However, there are many people that do fight against these normative trends and one of the most potent battlegrounds for this is language. Language can be a method for which the oppressed can be rejected from the universal point of view, or can let in only the least undesirable. In this context Julia Kristeva sets up, alongside the subject and object of traditional linguistics, the idea of the abject – that which the subject expels from the body or makes Other.14 However, as Butler argues, ‘prior to this asymmetrical relation to speech […] is an ideal social contract, one in which every first-person speech act presupposes and affirms an absolute reciprocity among speaking subjects’.15 There is always a radical potential within language tied to the potential of the universal subject; it is possible to make queerness universal simply by speaking about it. In speech from queer to queer we can attempt to push at the boundaries of the straight mind and reject compulsory heterosexuality. Heteronormative and cisnormative language is hard to avoid in most contexts, but the possibility always remains, and in that possibility lies liberation.
It is important to see the impositions of the straight mind as acts of violence and as a constant reminder of society’s ever-present processes of othering. We can see this throughout everyday language in the processes of abjection by the straight subject. The immediate response to this is to attempt a reclamation of language. Reclamation comes from the Latin reclamare, meaning to shout back,16 and is a way for oppressed groups to fight back against the everyday assault upon them, embracing and redirecting the oppressive power of slurs as a weapon of solidarity. The use of the word ‘weapon’ here is intentional: many writers, including Wittig, use the language of violence when talking about resistance against oppression. This is done in response to the everyday violence of the straight mind. Starting with reclaimed language such as ‘queer’, the resistance movement can rally around this. This is exemplified in the reaction of the queer community to the AIDS crisis, especially through the ACT UP direct action group, as seen in their ‘Queer Nation Manifesto’, where they aggressively self-define as queer:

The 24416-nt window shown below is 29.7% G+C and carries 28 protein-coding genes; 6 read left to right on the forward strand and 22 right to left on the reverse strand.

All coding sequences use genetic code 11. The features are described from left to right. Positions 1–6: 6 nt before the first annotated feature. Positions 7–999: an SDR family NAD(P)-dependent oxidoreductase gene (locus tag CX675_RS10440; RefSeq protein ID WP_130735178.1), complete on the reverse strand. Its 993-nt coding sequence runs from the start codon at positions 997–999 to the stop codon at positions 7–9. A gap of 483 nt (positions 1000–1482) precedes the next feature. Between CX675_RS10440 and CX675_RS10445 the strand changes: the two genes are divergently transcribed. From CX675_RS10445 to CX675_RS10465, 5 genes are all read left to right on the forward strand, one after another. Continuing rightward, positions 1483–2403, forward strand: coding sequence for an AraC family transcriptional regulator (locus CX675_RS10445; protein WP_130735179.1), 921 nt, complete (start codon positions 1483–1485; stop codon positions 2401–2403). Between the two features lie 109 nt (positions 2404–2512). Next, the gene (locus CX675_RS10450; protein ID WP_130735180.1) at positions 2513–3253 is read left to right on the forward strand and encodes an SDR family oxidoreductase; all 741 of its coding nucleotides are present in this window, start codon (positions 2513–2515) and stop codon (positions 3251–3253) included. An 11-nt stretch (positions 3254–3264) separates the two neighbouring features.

Well, yes, ‘gay’ is great. It has its place. But when a lot of lesbians and gay men wake up in the morning we feel angry and disgusted, not gay. So we’ve chosen to call ourselves queer. Using ‘queer’ is a way of reminding us how we are perceived by the rest of the world. It’s a way of telling ourselves we don’t have to be witty and charming people who keep our lives discreet and marginalized in the straight world. We use queer as gay men loving lesbians and lesbians loving being queer. Queer, unlike gay, doesn’t mean male. And when spoken to other gays and lesbians it’s a way of suggesting we close ranks, and forget (temporarily) our individual differences because we face a more insidious common enemy. Yeah, queer can be a rough word but it is also a sly and ironic weapon we can steal from the homophobe’s hands and use against him.17
Here we see explicitly what Wittig discusses theoretically – the use of language to politically unite a group in the face of subjugation. The manifesto’s focus is wide-ranging, but it concentrates most on the HIV crisis and living in a straight world. It uses language of violence and resistance, but above all it is celebratory, and it is a celebration that only exists because of the state-sponsored violence against them, not in spite of it. Its opening line – ‘How can I convince you, brother; sister that your life is in danger’ – is the universalising language between deviants, in assuming that the person addressed transgresses the straight mind and in offering advice in how to do so. It is still phrased in a language that contains oppressive structures, but it moves to subvert these by destabilising the subject. Most crucially, it acts to relegate the straight mind, an entity which gains its semantic charge in opposition to its Other, to the place of Other.